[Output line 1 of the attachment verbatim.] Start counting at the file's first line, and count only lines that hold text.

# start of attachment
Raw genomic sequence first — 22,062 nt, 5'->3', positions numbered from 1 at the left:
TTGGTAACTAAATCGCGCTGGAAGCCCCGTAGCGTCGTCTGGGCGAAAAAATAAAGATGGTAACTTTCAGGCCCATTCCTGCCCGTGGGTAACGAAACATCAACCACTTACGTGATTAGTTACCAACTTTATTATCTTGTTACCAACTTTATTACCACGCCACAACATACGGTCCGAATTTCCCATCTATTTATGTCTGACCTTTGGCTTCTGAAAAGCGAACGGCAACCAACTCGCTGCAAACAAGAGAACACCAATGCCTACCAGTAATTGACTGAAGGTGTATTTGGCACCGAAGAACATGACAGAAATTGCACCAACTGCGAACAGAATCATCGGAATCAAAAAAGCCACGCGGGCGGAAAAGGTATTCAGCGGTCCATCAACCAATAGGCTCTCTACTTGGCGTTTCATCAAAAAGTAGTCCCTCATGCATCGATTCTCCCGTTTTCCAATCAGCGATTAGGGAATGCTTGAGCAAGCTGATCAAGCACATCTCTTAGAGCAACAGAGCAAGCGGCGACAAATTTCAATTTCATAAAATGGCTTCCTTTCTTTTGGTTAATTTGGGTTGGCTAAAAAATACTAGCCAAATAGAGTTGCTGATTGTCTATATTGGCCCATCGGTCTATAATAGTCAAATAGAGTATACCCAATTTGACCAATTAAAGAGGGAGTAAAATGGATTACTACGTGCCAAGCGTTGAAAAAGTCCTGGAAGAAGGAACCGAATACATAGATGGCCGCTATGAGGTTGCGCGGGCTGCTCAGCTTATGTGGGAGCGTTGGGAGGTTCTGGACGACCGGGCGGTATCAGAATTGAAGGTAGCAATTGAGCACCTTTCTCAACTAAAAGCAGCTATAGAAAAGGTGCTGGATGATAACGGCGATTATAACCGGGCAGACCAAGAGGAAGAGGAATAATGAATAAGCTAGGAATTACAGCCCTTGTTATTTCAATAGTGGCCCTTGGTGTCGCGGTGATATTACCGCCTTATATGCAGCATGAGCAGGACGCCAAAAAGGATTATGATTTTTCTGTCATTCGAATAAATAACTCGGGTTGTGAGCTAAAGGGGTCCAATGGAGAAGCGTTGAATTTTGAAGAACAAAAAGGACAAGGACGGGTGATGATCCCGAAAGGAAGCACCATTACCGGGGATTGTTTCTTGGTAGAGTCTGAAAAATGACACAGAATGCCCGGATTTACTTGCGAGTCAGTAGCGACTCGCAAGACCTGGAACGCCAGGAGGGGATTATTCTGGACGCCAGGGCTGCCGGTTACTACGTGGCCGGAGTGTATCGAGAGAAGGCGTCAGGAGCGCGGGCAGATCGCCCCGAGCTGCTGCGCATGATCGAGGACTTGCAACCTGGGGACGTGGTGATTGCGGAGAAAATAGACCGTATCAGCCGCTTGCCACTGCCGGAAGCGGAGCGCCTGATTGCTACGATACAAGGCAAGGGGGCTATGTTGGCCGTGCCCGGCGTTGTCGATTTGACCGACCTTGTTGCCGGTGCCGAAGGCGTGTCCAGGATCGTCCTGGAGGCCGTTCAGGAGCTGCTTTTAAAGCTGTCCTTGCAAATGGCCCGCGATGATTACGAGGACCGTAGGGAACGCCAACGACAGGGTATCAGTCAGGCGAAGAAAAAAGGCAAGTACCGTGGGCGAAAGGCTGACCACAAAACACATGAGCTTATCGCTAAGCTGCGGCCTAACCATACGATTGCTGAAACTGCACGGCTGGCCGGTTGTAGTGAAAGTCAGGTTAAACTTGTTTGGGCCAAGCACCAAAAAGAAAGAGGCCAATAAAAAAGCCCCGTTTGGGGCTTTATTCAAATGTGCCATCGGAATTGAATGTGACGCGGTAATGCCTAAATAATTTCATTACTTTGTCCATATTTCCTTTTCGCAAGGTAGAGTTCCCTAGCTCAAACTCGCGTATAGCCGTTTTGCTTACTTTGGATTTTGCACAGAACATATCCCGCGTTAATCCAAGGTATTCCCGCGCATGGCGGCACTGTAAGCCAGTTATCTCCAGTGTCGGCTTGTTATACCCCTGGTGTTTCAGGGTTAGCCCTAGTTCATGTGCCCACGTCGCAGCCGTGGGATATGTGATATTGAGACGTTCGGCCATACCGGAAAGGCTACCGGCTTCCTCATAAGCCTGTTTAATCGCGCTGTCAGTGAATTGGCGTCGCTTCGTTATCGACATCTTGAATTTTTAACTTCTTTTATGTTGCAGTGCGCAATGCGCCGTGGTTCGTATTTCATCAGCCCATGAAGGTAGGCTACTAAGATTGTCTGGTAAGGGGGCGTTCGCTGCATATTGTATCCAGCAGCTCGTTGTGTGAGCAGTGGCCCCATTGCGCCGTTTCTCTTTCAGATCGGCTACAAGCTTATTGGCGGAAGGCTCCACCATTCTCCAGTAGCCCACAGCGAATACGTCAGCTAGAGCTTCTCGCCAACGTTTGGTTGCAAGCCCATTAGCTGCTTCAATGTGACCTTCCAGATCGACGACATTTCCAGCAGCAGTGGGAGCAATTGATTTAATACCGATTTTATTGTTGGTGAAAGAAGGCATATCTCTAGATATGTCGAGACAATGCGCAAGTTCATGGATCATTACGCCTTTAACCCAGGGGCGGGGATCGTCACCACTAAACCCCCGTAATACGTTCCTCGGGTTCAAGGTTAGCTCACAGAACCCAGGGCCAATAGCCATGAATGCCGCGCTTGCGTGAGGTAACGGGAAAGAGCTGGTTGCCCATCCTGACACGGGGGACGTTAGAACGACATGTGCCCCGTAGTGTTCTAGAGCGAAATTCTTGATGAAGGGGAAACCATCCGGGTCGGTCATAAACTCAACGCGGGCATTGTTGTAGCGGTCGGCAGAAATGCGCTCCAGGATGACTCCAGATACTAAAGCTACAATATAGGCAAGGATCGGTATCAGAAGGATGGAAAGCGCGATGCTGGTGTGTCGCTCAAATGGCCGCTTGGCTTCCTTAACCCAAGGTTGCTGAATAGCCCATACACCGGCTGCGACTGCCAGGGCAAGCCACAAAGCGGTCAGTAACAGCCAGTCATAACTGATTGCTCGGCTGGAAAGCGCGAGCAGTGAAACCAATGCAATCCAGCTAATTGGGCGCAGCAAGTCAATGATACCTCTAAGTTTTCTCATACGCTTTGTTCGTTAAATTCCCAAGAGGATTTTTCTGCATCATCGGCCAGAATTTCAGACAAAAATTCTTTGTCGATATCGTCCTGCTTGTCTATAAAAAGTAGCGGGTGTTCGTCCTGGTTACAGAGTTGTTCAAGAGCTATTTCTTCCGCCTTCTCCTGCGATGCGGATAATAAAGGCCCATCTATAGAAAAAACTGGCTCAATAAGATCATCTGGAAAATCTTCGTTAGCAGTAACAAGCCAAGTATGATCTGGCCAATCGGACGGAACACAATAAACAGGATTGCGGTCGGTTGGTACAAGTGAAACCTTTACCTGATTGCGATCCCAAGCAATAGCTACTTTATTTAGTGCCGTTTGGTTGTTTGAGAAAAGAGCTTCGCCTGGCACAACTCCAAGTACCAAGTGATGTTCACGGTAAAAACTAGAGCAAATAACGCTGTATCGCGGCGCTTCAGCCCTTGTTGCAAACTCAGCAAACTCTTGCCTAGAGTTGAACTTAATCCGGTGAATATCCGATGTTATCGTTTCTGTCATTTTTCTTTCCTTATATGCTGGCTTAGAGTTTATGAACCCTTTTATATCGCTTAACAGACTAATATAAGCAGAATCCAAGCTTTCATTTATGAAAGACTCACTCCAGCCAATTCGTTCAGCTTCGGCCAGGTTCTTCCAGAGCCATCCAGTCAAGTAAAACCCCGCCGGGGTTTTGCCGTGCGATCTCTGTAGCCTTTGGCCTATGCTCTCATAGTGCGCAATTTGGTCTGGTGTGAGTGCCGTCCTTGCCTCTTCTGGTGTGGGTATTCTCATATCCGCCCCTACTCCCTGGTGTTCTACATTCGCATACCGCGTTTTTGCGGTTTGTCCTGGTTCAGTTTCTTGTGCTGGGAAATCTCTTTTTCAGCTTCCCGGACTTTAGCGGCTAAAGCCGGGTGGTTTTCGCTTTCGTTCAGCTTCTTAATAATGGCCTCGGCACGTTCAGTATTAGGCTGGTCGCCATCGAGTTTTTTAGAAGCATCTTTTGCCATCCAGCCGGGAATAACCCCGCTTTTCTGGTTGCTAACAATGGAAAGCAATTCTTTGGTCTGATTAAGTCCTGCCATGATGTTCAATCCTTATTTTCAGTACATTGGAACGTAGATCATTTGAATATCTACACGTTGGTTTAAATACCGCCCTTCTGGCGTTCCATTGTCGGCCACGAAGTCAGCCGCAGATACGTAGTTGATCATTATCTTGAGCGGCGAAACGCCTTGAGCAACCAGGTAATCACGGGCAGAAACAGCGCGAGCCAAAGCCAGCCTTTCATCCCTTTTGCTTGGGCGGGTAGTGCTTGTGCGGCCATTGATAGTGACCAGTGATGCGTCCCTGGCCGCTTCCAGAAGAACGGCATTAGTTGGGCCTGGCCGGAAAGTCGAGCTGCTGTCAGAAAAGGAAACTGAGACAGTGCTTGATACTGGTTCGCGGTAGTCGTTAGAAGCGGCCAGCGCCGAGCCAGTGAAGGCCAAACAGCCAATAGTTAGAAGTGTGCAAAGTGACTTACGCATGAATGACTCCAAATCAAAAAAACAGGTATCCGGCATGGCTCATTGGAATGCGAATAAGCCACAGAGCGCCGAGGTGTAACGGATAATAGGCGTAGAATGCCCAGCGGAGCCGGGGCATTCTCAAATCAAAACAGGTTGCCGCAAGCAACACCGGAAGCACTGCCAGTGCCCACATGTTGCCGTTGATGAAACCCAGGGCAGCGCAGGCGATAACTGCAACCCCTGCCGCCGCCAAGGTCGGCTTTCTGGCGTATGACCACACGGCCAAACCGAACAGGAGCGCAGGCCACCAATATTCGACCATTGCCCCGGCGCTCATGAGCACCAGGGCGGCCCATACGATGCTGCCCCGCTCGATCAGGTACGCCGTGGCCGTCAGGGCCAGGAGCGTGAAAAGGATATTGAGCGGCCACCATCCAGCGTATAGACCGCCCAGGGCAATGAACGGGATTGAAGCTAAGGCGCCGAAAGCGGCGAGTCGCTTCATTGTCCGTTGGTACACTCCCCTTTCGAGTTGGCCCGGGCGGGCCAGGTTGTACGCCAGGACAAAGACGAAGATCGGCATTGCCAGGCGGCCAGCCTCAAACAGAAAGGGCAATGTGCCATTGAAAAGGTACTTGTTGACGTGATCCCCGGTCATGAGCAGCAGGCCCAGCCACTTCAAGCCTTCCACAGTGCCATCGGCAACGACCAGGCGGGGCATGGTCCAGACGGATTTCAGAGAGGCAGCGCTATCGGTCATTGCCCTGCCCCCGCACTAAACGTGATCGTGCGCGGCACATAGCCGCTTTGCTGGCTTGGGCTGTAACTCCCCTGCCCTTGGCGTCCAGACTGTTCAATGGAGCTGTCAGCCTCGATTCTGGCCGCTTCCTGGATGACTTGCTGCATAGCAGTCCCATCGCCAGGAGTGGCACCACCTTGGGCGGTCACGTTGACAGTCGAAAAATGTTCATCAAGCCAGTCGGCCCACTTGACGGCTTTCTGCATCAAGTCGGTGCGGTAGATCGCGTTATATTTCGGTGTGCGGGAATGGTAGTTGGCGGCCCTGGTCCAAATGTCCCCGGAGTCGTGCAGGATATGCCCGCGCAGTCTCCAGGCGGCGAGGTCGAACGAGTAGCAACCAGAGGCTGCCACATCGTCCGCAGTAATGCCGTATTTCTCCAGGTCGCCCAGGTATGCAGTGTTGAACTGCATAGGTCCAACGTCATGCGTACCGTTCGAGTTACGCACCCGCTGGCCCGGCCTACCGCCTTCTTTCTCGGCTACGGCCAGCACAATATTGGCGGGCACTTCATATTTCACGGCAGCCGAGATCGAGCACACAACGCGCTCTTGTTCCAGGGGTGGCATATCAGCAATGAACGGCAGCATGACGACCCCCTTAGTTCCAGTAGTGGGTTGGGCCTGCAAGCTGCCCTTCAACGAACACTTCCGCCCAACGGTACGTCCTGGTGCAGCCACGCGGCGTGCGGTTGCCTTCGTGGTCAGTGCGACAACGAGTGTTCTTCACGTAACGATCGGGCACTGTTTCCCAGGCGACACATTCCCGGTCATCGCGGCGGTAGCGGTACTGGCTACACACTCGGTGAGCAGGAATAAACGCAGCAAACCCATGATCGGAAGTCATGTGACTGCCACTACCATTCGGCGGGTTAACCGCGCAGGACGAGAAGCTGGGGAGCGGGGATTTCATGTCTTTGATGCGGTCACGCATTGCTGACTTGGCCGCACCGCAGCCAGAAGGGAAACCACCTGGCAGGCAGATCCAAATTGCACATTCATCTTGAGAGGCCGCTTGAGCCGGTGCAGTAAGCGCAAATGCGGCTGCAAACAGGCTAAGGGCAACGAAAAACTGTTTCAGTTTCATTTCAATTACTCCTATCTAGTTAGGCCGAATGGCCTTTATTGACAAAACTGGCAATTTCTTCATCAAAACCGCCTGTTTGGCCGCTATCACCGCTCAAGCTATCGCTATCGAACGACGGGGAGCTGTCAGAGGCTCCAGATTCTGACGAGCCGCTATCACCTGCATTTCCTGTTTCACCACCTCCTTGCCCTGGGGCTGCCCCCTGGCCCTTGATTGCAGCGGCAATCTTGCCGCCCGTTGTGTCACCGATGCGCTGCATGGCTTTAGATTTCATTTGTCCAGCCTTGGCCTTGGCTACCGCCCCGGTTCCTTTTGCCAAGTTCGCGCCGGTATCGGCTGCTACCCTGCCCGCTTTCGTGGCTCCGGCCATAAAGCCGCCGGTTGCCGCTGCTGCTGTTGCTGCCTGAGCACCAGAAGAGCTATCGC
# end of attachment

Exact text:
Raw genomic sequence first — 22,062 nt, 5'->3', positions numbered from 1 at the left: